Goat meat – or mutton as it is commonly known – is a good source of protein and is healthier than red meat due to its low levels of saturated fat and cholesterol. Caring for goats is relatively stress-free because they are easy to tame and highly adaptable to most environments yet remarkably productive. Around 2.6 to 2.7 million meat goats in the United States alone are reared annually.
List of Meat Goats
Here is a list of goats raised for their meat, arranged in order of the highest possible weight of the breed.
|Average Size (in lbs)
Raising Goats for Meat
It is important to keep these things in mind while rearing meat goats.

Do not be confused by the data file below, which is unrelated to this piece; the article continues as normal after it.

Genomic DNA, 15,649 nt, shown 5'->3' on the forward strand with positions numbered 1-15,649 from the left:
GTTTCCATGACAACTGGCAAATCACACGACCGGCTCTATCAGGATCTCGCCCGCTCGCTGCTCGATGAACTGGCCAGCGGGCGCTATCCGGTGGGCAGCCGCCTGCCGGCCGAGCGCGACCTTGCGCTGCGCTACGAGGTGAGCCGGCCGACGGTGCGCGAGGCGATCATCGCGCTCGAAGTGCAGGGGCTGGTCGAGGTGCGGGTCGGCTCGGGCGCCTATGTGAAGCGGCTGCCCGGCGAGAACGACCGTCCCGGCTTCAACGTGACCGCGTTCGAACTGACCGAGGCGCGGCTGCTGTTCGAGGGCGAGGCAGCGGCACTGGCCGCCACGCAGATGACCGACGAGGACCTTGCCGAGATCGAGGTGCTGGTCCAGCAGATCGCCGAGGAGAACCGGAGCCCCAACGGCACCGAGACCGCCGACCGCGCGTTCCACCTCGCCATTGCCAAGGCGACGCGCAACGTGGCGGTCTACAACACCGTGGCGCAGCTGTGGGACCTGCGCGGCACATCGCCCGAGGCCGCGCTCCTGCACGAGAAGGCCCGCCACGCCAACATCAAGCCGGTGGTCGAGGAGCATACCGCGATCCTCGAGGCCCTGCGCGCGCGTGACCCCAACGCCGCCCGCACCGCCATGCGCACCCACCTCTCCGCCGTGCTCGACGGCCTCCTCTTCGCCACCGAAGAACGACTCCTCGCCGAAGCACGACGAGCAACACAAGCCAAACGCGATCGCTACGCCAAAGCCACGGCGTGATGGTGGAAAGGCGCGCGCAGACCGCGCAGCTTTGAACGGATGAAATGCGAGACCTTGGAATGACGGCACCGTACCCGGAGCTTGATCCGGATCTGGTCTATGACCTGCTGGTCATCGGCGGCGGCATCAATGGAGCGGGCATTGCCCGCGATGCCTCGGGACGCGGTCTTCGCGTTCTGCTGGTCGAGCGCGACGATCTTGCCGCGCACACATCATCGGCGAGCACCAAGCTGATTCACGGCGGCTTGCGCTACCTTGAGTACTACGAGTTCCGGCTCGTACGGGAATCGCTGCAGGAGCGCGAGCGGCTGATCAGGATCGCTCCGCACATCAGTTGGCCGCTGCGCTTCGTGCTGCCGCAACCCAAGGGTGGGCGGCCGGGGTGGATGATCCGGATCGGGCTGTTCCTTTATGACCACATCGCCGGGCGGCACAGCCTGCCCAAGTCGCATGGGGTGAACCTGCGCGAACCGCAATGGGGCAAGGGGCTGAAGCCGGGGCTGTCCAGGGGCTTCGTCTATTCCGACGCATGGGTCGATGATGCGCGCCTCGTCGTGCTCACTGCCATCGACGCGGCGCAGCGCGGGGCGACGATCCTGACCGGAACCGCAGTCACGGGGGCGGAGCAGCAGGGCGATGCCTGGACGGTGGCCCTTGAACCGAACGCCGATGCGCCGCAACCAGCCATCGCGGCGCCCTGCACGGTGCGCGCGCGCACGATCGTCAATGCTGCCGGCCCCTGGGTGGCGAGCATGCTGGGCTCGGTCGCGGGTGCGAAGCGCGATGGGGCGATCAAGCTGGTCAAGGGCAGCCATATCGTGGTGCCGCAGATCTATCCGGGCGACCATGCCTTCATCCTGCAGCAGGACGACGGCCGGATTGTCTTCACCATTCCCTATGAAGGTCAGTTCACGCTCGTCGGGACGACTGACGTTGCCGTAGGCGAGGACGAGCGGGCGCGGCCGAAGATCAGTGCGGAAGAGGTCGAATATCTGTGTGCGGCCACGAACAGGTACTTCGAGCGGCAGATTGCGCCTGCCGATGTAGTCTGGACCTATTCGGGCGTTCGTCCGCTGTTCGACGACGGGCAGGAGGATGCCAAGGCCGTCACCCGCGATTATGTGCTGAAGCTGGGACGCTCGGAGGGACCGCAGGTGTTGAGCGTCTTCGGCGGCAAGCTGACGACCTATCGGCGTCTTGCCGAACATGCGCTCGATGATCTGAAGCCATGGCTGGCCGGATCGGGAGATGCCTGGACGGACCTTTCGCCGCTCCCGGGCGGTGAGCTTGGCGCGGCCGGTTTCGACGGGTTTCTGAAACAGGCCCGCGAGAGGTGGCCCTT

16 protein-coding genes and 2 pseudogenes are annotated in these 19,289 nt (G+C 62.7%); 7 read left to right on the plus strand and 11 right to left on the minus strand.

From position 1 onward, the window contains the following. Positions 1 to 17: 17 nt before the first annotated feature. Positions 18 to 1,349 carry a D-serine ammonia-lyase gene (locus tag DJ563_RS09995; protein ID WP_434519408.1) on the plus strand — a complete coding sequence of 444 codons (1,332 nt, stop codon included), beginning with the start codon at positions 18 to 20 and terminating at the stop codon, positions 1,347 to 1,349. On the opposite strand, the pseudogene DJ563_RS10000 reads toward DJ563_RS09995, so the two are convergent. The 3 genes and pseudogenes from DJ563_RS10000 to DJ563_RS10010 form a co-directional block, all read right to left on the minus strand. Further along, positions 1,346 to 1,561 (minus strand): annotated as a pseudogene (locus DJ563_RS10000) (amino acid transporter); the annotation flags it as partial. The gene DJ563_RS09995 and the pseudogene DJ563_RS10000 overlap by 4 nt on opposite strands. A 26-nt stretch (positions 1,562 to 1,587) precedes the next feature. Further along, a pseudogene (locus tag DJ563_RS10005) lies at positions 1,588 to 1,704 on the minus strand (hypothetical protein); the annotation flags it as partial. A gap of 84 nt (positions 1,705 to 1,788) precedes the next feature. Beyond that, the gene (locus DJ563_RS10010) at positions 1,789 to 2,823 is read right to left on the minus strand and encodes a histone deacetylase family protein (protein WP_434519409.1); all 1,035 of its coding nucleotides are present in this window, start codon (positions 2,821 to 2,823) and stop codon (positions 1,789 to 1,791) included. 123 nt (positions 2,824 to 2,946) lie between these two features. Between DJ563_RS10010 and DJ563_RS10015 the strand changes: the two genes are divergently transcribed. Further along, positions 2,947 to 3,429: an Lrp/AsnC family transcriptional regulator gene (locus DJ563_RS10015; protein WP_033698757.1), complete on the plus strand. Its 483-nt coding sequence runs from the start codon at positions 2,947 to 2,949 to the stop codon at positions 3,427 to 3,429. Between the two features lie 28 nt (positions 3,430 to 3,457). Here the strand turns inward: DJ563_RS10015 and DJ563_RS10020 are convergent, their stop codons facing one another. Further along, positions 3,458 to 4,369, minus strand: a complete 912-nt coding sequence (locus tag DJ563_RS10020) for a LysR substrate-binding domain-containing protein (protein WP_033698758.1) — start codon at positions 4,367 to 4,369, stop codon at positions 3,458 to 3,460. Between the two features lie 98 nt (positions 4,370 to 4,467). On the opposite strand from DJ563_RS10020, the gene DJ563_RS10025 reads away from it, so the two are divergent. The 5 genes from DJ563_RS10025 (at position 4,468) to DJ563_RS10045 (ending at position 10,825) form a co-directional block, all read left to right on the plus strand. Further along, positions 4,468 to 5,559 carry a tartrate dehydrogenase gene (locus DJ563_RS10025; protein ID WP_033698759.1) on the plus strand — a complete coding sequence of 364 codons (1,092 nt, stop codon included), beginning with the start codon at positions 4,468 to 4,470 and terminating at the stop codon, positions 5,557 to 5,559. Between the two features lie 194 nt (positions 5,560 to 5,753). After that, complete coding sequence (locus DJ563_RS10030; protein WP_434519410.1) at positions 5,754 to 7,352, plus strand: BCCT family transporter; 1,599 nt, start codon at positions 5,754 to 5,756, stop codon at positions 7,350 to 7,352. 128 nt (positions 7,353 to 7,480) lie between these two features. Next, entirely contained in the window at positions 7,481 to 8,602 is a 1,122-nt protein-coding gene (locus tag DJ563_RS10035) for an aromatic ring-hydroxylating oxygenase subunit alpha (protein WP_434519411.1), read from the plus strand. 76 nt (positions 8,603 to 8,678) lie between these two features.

- Cleaning up after them – While goats can thrive in pastures or shelters that just need a cover, they are prone to being quite messy. You’ll probably have to clean up after your goats daily, sometimes more than once.
- Butchering time – Some breeders will butcher their goats after a year when most goat breeds reach butchering size. But sometimes, it might be better to wait a bit longer as older goats weigh more and sell at higher prices.
On the other hand, the Boer goat’s docile temperament and high productivity make it a great choice for someone starting out.
The Kiko goat is the best for someone living in colder regions.
On average, 6-8 meat goats can be kept on a pasture about an acre wide.
Meat goats need a diet of high-nutrient food like corn, wheat, and soybeans.
Usually, female meat goats live for 11-12 years, while castrated rams can live for 16 years.